The Pallava Kings of the Coromandel Coast left an indelible mark in the Indian History. The kings carved out of the rock what is said to be some of the most awe inspiring sanctuaries in India between the 7th and 8th centuries. The Mahabalipuram Complex is part of the extensive Coromandel Coast whose landscape is dotted with ‘rathas’ or temples in form of Chariots, ‘mandapas’ or cave sanctuaries, the Temple of Rivage, giant open air reliefs and thousands of sculptures glorifying Shiva

Group of Monuments at Mahabalipuram
Group of Monuments at Mahabalipuram

The Pallava Kings of the Coromandel Coast left an indelible mark in the Indian History. The kings carved out of the rock what is said to be some of the most awe inspiring sanctuaries in India between the 7th and 8th centuries. The Mahabalipuram Complex is part of the extensive Coromandel Coast whose landscape is dotted with ‘rathas’ or temples in form of Chariots, ‘mandapas’ or cave sanctuaries, the Temple of Rivage, giant open air reliefs and thousands of sculptures glorifying Shiva.

Mahabalipuram is characterized with the Siva Centers and their model spread to Cambodia, Annam and Java.

History

Mahabalipuram was founded by Pallava Sovereigns in the 7th century. Its harbor traded with kingdoms such as Kambuja (Cambodia) and Shrivijaya Kingdom that comprised of Malaysia, Sumatra and Java. The harbor also opened its channels to the traders from the Empire of Champa (the present day Annam).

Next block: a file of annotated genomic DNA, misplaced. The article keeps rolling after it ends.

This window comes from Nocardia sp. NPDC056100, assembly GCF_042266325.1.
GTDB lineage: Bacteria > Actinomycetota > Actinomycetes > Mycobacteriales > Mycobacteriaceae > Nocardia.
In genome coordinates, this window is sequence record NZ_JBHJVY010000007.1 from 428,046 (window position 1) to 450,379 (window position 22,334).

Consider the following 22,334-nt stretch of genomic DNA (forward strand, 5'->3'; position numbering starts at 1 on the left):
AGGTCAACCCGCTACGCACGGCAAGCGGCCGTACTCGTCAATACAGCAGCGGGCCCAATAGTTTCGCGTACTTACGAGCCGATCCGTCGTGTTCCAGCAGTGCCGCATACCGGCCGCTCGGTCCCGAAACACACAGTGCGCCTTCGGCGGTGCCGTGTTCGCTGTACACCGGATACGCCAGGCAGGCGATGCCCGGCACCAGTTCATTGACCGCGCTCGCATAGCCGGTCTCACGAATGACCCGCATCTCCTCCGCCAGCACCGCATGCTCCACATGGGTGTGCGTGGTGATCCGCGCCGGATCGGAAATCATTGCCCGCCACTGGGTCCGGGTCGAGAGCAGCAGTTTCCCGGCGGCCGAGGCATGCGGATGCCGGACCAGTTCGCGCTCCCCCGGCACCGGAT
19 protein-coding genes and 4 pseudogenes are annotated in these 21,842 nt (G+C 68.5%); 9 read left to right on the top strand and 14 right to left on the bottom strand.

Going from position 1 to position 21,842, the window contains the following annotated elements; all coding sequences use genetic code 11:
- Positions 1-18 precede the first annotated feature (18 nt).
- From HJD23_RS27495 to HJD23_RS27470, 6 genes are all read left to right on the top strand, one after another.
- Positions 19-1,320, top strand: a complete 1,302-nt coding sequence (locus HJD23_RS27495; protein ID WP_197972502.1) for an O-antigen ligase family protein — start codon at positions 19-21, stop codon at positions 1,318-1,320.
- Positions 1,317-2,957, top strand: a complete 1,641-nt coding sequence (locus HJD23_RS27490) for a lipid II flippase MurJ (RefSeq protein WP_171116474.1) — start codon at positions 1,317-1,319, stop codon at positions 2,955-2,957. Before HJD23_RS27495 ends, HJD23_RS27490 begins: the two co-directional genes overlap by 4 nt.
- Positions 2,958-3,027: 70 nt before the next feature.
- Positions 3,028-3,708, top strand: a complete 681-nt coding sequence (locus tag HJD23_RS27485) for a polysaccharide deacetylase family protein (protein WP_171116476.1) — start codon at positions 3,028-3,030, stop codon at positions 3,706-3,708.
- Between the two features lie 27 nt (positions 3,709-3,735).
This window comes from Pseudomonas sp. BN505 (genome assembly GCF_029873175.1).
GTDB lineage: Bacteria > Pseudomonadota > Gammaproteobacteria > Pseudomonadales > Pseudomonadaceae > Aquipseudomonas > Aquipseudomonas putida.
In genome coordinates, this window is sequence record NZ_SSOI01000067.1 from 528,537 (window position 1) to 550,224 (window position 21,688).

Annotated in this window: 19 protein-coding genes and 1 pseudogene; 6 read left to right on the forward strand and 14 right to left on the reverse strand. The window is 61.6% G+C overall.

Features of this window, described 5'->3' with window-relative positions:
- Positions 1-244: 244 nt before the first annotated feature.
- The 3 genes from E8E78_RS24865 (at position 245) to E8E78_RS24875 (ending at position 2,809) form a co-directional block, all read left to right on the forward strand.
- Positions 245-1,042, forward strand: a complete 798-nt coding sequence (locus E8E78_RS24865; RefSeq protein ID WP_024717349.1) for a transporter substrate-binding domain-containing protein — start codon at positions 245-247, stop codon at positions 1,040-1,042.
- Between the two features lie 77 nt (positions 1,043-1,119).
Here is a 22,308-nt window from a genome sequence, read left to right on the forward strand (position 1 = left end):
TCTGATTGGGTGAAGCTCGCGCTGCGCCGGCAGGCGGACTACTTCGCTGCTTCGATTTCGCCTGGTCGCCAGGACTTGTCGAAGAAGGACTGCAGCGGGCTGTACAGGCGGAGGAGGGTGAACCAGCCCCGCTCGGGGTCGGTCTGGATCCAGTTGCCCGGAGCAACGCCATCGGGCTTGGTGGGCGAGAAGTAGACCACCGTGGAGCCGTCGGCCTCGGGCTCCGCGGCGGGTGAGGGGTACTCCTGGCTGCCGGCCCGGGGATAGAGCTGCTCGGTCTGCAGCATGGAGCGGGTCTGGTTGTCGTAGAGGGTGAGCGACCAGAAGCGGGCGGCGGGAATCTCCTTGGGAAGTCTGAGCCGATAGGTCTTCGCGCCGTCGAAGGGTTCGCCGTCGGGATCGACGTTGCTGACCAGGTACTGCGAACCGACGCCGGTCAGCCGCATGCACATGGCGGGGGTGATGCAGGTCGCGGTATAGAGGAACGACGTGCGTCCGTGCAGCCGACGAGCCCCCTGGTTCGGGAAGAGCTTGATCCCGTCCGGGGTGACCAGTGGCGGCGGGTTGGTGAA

The fame of the harbor was however quickly replaced by religious sanctuaries such as Brahmin Temples that were built and decorated from 630 to 728 in Mahabalipuram. Note that most of these temples developed during the reign of Narasimhavarman I Mamalla.

The monuments are categorized into 5 groups as follows:

  1. Ratha temples – These were cut from the rocks in form of processional chariots during the reign of Naharasimhavarman Mamalla (630-68). The king seems to have had a major influence in the Pallava territories if naming of Mamallapura city is anything to by.
  2. Mandapa, or rock sanctuaries – These were modeled as rooms covered with bas-reliefs (the mandapa of Varaha, representing the acts of this avatar of Vishnu; the mandapa of the Five Pandavas and, especially, the mandapa of Krishna and the mandapa of Mahishasuramardini.
  3. Rock reliefs in the open air – This are by far the best representation of ancient Siva iconography in India. They represent the descending of Ganges after the wise king Baghirata begged him to come down to earth to nourish it. The open reliefs depict many gods, goddesses and mythical beings such Kinnara, Gandherya, Apsara, Gana, Naga and Nagini.
  4. Temples – The best example of temples in the Mahabalupuram is the Temple of Rivage that was built during the reign of King Rajasimha NarasimavarmnII from 695 to 722. It features a pyramidal tower and thousands of sculpture that depict Lord Shiva.
  5. Monolithic rathas - This consists of the square planned Dharmaraja, Arjuna and Draupadi rathas the Bhima and Ganesa rathas that are rectangular, and the Sahadeva ratha that is apsidal. The construction of rathas was introduced by Pallava Rajasimha. His invention will culminate into the construction of Shore Temple.

Whichever way you look at it, Mahabalipuram Complex is a place of history – one that you should include in your Indian tour itinerary.


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